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commented Apr 8, 2019

@andrew-aladev Note, technically, it is possible to set the name property of the File instance utilizing FormData(), append() and/or set() methods

var fd = new FormData();
var file = new File([1], "originalFileName.txt", {type:"text/plain"});
fd.append("fileName.txt", file);
console.log([...fd][0][1].name);
fd.set("fileName.txt", file, "newFileName.txt");
console.log([...fd][0][1].name);

plnkr https://plnkr.co/edit/xLqWR1?p=preview

@guest271314

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commented Apr 8, 2019

@andrew-aladev At the code at the previous comment/plnkr if you check the lastModified property you will observe that the instance set at FormData has the same value as the original file variable

setTimeout(() => console.log(fd.get("fileName.txt"), file), 3500)

@andrew-aladev

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commented Apr 8, 2019

Why is the name of the File object or instance important?

Perfect terminology says almost everything about underlying code. It is just an another way to differ good code from bad by using fast photographic perception. It may be important for many developers.

What does .toNativeFile() do? Is the context JavaScript?

It executes File constructor with wrapped params when you actually need native file data object.

If the requirement is to create a "file" that can be changed you can utilize data URL (data URI) data:[][;base64],

It is not so complex. People wants to create a file, fix its name, extension, check mime type, manipulate its blob a bit using their own infrastructure with mutable instances or with other immutable objects. Nobody is using File class in the way it was designed. People uses their own classes and creates File only when they need its methods (or inherited methods). Noone wants to extend File. It is a complete interface failure.

Note, technically, it is possible to mimic setting the actual name property of the File instance utilizing FormData(), append() and/or set() methods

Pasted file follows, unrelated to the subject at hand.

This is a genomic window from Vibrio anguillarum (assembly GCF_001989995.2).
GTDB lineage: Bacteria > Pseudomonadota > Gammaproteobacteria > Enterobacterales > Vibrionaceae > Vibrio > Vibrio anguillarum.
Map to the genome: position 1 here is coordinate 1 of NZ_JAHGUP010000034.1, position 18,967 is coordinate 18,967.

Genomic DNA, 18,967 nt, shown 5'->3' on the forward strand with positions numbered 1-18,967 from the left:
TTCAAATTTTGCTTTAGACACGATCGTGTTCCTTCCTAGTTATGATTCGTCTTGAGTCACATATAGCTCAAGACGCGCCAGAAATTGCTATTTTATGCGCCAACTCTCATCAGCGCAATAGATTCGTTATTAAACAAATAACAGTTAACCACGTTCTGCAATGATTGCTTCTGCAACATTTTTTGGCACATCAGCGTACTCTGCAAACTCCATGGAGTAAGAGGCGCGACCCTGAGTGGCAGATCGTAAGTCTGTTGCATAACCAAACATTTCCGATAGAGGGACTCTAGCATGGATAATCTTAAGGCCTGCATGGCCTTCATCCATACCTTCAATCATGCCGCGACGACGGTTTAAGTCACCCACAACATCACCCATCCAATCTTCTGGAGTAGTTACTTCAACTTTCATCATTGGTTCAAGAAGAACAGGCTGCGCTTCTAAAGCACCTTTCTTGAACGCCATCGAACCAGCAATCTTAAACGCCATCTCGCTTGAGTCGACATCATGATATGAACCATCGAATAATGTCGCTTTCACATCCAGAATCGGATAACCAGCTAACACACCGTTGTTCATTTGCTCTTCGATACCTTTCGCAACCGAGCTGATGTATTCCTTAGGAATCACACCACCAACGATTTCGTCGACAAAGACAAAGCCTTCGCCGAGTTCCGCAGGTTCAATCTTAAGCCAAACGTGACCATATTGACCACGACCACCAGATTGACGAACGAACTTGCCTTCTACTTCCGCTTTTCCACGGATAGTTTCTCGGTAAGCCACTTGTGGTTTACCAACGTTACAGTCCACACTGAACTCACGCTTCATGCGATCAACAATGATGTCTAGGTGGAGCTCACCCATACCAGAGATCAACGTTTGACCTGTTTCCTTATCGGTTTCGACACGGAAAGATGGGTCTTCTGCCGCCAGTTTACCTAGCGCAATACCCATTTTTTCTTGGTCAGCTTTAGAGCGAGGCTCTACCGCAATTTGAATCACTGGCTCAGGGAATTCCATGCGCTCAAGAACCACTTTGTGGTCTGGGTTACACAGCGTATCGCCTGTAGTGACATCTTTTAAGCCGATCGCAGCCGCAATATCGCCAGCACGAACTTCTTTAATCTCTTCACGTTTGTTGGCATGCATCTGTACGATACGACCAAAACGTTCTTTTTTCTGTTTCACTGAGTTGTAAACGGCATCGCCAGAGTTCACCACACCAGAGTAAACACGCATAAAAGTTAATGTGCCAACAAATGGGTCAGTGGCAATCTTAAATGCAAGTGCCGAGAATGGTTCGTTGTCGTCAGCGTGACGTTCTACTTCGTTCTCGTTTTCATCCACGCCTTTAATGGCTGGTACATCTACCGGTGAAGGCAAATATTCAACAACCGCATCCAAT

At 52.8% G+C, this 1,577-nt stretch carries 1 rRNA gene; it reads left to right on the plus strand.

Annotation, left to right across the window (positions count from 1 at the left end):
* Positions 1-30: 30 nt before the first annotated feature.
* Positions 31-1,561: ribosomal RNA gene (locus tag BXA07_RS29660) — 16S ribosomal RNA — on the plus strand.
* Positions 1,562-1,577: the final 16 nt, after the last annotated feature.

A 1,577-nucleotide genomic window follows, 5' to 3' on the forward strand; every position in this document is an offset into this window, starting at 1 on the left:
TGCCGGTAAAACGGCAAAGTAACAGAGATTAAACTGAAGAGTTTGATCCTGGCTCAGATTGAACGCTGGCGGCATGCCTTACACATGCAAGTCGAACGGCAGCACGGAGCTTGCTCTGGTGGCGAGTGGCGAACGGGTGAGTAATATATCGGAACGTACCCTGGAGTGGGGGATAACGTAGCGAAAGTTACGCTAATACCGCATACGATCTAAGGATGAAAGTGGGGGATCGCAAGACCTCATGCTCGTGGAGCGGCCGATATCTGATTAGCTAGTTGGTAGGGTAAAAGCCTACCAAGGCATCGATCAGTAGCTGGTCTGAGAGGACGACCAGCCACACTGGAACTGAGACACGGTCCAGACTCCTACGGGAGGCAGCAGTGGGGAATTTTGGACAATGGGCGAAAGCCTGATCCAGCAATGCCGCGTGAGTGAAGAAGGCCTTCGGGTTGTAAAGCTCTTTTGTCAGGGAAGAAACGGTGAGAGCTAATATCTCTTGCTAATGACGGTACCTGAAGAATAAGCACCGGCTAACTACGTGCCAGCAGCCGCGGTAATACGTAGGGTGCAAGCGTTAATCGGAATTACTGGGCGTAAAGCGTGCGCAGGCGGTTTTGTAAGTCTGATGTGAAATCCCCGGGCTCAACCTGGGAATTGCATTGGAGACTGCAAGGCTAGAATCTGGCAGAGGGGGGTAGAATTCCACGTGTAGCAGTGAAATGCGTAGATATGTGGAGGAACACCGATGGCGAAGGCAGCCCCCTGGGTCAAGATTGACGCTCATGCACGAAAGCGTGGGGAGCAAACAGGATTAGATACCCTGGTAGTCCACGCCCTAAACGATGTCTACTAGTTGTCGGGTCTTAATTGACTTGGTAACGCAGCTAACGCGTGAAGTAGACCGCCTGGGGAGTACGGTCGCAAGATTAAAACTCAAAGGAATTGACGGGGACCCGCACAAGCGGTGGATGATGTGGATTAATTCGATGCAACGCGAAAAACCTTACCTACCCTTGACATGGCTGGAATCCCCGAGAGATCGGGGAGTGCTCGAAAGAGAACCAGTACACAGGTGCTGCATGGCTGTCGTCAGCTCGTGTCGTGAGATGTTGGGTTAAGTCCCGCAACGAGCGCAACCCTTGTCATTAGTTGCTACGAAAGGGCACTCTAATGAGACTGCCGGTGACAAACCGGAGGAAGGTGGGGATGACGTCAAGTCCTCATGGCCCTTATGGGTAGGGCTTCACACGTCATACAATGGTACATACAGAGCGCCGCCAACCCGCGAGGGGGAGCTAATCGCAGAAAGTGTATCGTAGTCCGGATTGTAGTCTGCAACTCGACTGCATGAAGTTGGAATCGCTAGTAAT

var fd = new FormData();
var file = new File([1], "originalFileName.txt", {type:"text/plain"});
fd.append("fileName.txt", file);
console.log(file === [...fd][0][1]); // true
fd.set("fileName.txt", file, "newFileName.txt");
console.log(file === [...fd][0][1]); // false

It looks like FormData is the only class on this planet that uses File in the way it was designed. It recreates File on every sneeze. People will just change internal wrapper params and creates File only when they need it.

@guest271314

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commented Apr 9, 2019

@andrew-aladev

It is not so complex. People wants to create a file, fix its name, extension, check mime type, manipulate its blob a bit using their own infrastructure with mutable instances or with other immutable objects.

That is already possible.

Nobody is using File class in the way it was designed.

That is not accurate. Who is "Nobody"? How did you determine that?

Noone wants to extend File

To do what?

It is a complete interface failure.

Disagree.

People will just change internal wrapper params and creates File only when they need it.

That is already possible. Users can create a FormData object as a "template" and use fetch() or XMLHttpRequest() to read/write the contents of one or more files (see Get HTTP Body of Form in JavaScript https://stackoverflow.com/q/40111982)

var form = document.querySelector("form");
form.onsubmit = (e) => {
  e.preventDefault();
  var formData = new FormData();
  var input = e.target.querySelector("input");
  formData.append("file", input.files[0], input.files[0].name);

  var response = new Response(formData);
  var stream = response.body;
  var reader = stream.getReader();
  var decoder = new TextDecoder();
  reader.read()
    .then(function processData(result) {
      if (result.done) {
        console.log("stream done");
        return;
      }
      var data = decoder.decode(result.value);
      console.log(data);

      return reader.read().then(processData);
    })
    .catch(function(err) {
      console.log("catch stream cancellation:", err);
    });

  reader.closed.then(function() {
    console.log("stream closed");
  });
}

and/or write a form data including one or more "files" (that can be modified at any time) from scratch (see https://www.w3.org/Protocols/rfc1341/7_2_Multipart.html; whatwg/fetch#392; whatwg/html#3040; How to manually create multipart/form-data https://stackoverflow.com/q/47080869).

It looks like FormData is the only class on this planet that uses File in the way it was designed.

Not sure what you mean? FormData is not the only API shipped with the browser that can create a "file". It is only relatively recently that users could even create a File object (or instance). In which specific manner to you want to "extend" File? Again, are the use cases?